.Net – String Collection – Dumping list’s contents

Background

A few days ago I needed to examine the contents of a string collection.

I was surprised that the contents of the collection were not dumped.

What was dumped instead is the collections’ class name.

Examination

Outline

Let us give a couple of use cases:-

  1. Array of String
  2. System.Collections.Generic.List<string>
  3. System.Collections.Specialized.StringCollection
  4. System.Collections.Specialized.StringCollection Convert

 

Array of String

Outline

  1. Declare Array of String
    • string[] arrayString = new string[2]
  2. To concatenate all the strings, we can issue string.join

Code


private static String prepareFilelistUsingArrayofString()
	{
		
		String strListofFileNames = "";
		string[] arrayString = new string[2];
        		
		arrayString[0] = "file -01";
		arrayString[1] = "file -02";
		
		strListofFileNames = string.Join
                   (
                       System.Environment.NewLine + CHAR_TAB
                     , arrayString
                   );

		return (strListofFileNames);
		
	}


Output

Output Image

System.Collections.Generic.List<string>

Outline

  1. Declare Collections.Generic.List<string>
    • System.Collections.Generic.List<string> objListofFiles
  2. Initialize Variable
    • objListofFiles = new System.Collections.Generic.List<string>();
  3. To concatenate all the strings, we can issue string.join

Code


	private static String prepareFilelistUsingListString()
	{

                System.Collections.Generic.List<string> objListofFiles;
		
		objListofFiles = new System.Collections.Generic.List<string>();
		
		String strListofFileNames="";
		

		objListofFiles.Add("file -01");
		objListofFiles.Add("file -02");
		
		strListofFileNames 
                      = string.Join
                        (
                           System.Environment.NewLine + CHAR_TAB 
                         , objListofFiles
                       );

		return (strListofFileNames);
		
	}


Output

Output Image

System.Collections.Generic.List<string>

Outline

  1. Declare System.Collections.Specialized.StringCollection
    • System.Collections.Specialized.StringCollection objListofFiles
  2. Initialize Variable
    • objListofFiles = new System.Collections.Specialized.StringCollection();
  3. To concatenate all the strings, issuing string.join returns the class’s name

Code


private static String prepareFilelistUsingStringCollection()
	{
		
		String strListofFileNames = "";
		
		System.Collections.Specialized.StringCollection objListofFiles = null;
		
                objListofFiles = new System.Collections.Specialized.StringCollection();
        		
		objListofFiles.Add("file -01");
		objListofFiles.Add("file -02");
		
		strListofFileNames 
			= string.Join
                          (
				System.Environment.NewLine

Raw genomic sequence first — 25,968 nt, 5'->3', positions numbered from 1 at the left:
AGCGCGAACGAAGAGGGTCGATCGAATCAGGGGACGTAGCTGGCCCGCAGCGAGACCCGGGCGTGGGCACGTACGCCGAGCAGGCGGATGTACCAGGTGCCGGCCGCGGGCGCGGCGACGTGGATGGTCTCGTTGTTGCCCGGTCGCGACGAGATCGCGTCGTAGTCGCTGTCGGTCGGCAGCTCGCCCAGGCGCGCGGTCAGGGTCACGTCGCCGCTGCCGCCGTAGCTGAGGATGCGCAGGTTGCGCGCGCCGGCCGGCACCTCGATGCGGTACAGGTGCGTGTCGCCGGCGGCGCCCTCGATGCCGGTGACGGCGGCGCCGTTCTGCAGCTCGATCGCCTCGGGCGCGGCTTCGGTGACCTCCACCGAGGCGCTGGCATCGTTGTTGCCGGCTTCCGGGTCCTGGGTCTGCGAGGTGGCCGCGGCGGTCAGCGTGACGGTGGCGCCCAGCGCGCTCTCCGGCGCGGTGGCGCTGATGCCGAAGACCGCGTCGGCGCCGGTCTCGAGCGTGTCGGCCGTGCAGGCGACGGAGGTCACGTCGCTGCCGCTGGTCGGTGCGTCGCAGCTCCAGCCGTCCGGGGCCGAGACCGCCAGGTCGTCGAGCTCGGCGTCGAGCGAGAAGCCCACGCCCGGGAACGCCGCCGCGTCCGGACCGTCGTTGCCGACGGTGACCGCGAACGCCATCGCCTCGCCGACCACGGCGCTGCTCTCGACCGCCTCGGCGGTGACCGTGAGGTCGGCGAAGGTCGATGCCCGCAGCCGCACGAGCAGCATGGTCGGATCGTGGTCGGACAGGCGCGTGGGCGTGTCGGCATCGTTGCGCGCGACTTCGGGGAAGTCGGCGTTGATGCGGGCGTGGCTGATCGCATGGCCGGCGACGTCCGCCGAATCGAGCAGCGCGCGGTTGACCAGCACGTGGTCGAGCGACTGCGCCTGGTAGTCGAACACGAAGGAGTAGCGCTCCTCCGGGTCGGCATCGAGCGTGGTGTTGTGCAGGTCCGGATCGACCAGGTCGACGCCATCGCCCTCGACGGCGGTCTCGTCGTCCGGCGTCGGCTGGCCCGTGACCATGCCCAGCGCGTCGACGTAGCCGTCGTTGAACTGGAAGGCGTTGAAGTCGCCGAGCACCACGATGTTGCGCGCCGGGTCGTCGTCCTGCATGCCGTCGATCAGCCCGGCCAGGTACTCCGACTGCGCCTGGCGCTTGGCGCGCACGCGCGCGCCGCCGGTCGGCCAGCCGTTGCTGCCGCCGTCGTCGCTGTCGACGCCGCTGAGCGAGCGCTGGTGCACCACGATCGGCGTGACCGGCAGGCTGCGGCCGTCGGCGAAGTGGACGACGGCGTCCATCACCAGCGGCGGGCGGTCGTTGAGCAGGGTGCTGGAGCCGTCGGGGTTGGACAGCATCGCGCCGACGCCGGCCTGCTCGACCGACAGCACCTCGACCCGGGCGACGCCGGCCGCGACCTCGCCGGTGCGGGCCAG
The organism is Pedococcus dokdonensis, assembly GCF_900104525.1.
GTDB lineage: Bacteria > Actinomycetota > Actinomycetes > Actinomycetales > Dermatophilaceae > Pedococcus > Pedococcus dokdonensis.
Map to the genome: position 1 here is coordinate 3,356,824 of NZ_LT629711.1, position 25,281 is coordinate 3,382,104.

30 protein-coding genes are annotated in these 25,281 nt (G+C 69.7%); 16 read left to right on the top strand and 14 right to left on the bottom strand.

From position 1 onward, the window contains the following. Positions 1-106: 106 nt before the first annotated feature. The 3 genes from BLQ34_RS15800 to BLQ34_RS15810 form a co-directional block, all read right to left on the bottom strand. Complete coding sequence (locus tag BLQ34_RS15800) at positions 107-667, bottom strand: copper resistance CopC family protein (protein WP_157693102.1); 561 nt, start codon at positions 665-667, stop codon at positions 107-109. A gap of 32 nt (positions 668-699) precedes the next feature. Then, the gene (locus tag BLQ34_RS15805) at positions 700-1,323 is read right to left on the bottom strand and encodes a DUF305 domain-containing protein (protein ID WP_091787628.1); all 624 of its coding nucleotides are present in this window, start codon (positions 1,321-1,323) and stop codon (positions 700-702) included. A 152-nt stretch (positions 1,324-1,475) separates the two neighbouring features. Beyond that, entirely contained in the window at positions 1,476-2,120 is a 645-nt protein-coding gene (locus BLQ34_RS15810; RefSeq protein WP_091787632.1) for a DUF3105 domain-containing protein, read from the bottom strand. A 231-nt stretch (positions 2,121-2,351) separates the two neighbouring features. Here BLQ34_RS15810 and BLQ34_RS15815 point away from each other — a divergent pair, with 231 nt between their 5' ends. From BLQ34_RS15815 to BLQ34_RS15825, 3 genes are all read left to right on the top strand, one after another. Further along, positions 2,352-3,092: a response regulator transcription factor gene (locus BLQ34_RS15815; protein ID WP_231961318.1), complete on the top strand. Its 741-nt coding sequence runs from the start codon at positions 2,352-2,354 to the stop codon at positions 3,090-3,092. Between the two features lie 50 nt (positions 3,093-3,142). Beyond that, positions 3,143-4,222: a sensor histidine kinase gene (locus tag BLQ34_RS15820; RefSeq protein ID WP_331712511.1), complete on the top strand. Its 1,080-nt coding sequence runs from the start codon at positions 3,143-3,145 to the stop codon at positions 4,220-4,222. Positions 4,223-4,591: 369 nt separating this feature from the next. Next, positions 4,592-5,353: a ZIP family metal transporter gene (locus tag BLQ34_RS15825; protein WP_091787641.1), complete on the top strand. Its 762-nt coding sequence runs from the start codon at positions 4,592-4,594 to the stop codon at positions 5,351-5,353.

+ CHAR_TAB 
                              , objListofFiles
                         );

		return (strListofFileNames);
		
	}

Output

Output Image

 

Explanation

The list’s contents are not displayed.

What is displayed is the object’s name.

 

System.Collections.Generic.List<string>

Outline

  1. Declare System.Collections.Specialized.StringCollection
    • System.Collections.Specialized.StringCollection objListofFiles
  2. Initialize Variable
    • objListofFiles = new System.Collections.Specialized.StringCollection();
  3. To concatenate all the strings, we issued string.join
  4. We have to convert the StringCollection
    • StringArray
      • Declare String Array
        • string[] strArray;
      • Allocate String Array based on the size of the StringCollection
        • strArray = new string[objListofFiles.Count];
      • Copy stringCollection to initialized Array
        • objListofFiles.CopyTo(strArray,0);
    •  Use System.Linq namespace, Enumerable.Cast<TResult>
      • Import System.Linq
        • using System.Linq;
      • Declare System.Collections.Generic.List
        • System.Collections.Generic.List<string> listString;
      • Cast StringCollection to StringCollection and then get convert the result to List
        • listString = objListofFiles.Cast<String>().ToList();

Code


	enum enumConversionChoice
	{
    	          convertToStringArray
		, convertToIEnumerable	
	};

	private static String prepareFilelistUsingStringCollectionConverted
	(
		enumConversionChoice choice
	)
	{
		
		String strListofFileNames = "";
		
		System.Collections.Specialized.StringCollection objListofFiles
				= new  System.Collections.Specialized.StringCollection();
		
		
		objListofFiles.Add("file -01");
		objListofFiles.Add("file -02");
		
		if (choice == enumConversionChoice.convertToStringArray)
		{
			
        	         string[] strArray;
		
			strArray = new string[objListofFiles.Count];
		
			objListofFiles.CopyTo(strArray,0);
		
			strListofFileNames 
				= string.Join
                                  (
					  System.Environment.NewLine + CHAR_TAB 
					, strArray
				  );

		}	
		else if (choice == enumConversionChoice.convertToIEnumerable)
		{
			
        	        System.Collections.Generic.List<string> listString = null;
 
                        listString = objListofFiles.Cast<String>().ToList();
		
			strListofFileNames
				= string.Join
				  (
					   System.Environment.NewLine + CHAR_TAB 
					 , listString
				  );

		}	
			
		return (strListofFileNames);
		
	}
	


 

Source Code

GitHub

DanielAdeniji/stringCollectionDump.cs
Link

Summary

There are quite a few ways to store strings.

Strings arrays have some limitations.

Unfortunately, the System.Collections.Specialized.StringCollection class does not have a method to directly dump an object’s instance.

References

  1. vurdalakov
    • [C#] How to convert StringCollection to List<String> or other IEnumerable<String> typeLink

 

 

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